symphony = long classical work?
laurence.horn at YALE.EDU
Thu Dec 9 03:37:33 UTC 2010
At 12:39 AM -0500 12/3/10, Herb Stahlke wrote:
>In an Advent liturgy built around selections from Handel's Messiah, I
>came across the wording
>Quiet descends upon the concert hall as the conductor raises his baton
>to begin the overture of a familiar symphony--Handel's Messiah.
>I googled "Handel symphony" and the first several pages were all links
>to performances of Messiah and the names of the symphony orchestras
>performing. I didn't find symphony used in this sense. OED also does
>not have this meaning, although there are one or two meanings found up
>into the mid 19th c. that are close. I couldn't find the usage in
>Wiktionary or Urban Dictionary.
>Is "symphony" going the way of "novel" or is this a nonce occurrence?
More on "symphony" and "sinfonia": At a very nice brass quintet
performance of holiday-themed music today, one of the performers
introduced Handel's sinfonia "The Arrival of the Queen of Sheba" from
the oratorio Solomon, explaining that in the Baroque era the sinfonia
was always an instrumental interlude of that sort, which only later
developed into a more grandiose free-standing composition. This is
borne out in the OED entry:
SYMPHONY 5. Mus.
a. A passage for instruments alone (or, by extension, for a single
instrument) occurring in a vocal composition as an introduction,
interlude, or close to an accompaniment (partly = RITORNELLO); also,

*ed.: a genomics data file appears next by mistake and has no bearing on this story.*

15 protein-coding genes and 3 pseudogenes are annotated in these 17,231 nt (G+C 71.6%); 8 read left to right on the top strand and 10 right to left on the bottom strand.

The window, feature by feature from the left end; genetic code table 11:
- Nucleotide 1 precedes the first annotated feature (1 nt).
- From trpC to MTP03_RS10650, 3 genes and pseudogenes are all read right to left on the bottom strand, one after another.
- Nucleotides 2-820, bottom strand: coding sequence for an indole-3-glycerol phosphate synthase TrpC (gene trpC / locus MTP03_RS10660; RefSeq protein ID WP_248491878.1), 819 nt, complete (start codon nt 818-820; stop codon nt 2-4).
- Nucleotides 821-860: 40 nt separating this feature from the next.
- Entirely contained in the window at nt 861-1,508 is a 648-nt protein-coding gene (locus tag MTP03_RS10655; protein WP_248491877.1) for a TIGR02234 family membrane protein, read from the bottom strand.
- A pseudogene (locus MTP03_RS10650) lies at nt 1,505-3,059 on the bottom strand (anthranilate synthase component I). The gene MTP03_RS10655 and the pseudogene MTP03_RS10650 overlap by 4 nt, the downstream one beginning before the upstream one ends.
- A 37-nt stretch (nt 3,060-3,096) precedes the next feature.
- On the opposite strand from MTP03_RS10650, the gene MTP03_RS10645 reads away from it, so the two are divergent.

a short instrumental movement occurring between vocal movements, as
the 'Pastoral Symphony' in Handel's 'Messiah'; also formerly applied
to a more extended instrumental piece, often in several movements,
forming the overture to an opera or other vocal work of large
dimensions (cf. next sense). [Nice cites from Pepys's diary, 1661-62,
e.g. "Having vialls and other instruments to play a symphony between
every verse of the anthem."]
b. An elaborate orchestral composition in three or more movements,
originally developed from the operative overture (see prec. sense),
similar in form to a sonata, but usually of grander dimensions and
broader style. [First cite, 1789.]
So not only is a Baroque sinfonia/symphony distinct from a
(Classical-era) symphony, as noted earlier on this thread (sorry, I
must have deleted the relevant message making that point), but the
former gave rise to the latter. Learn something new every day.
(Of course none of this is to dispute Herb's observation that the
above uses of "symphony" may well represent a more contemporary
broadening of the post 1789 meaning rather than a retention of the
The American Dialect Society - http://www.americandialect.org
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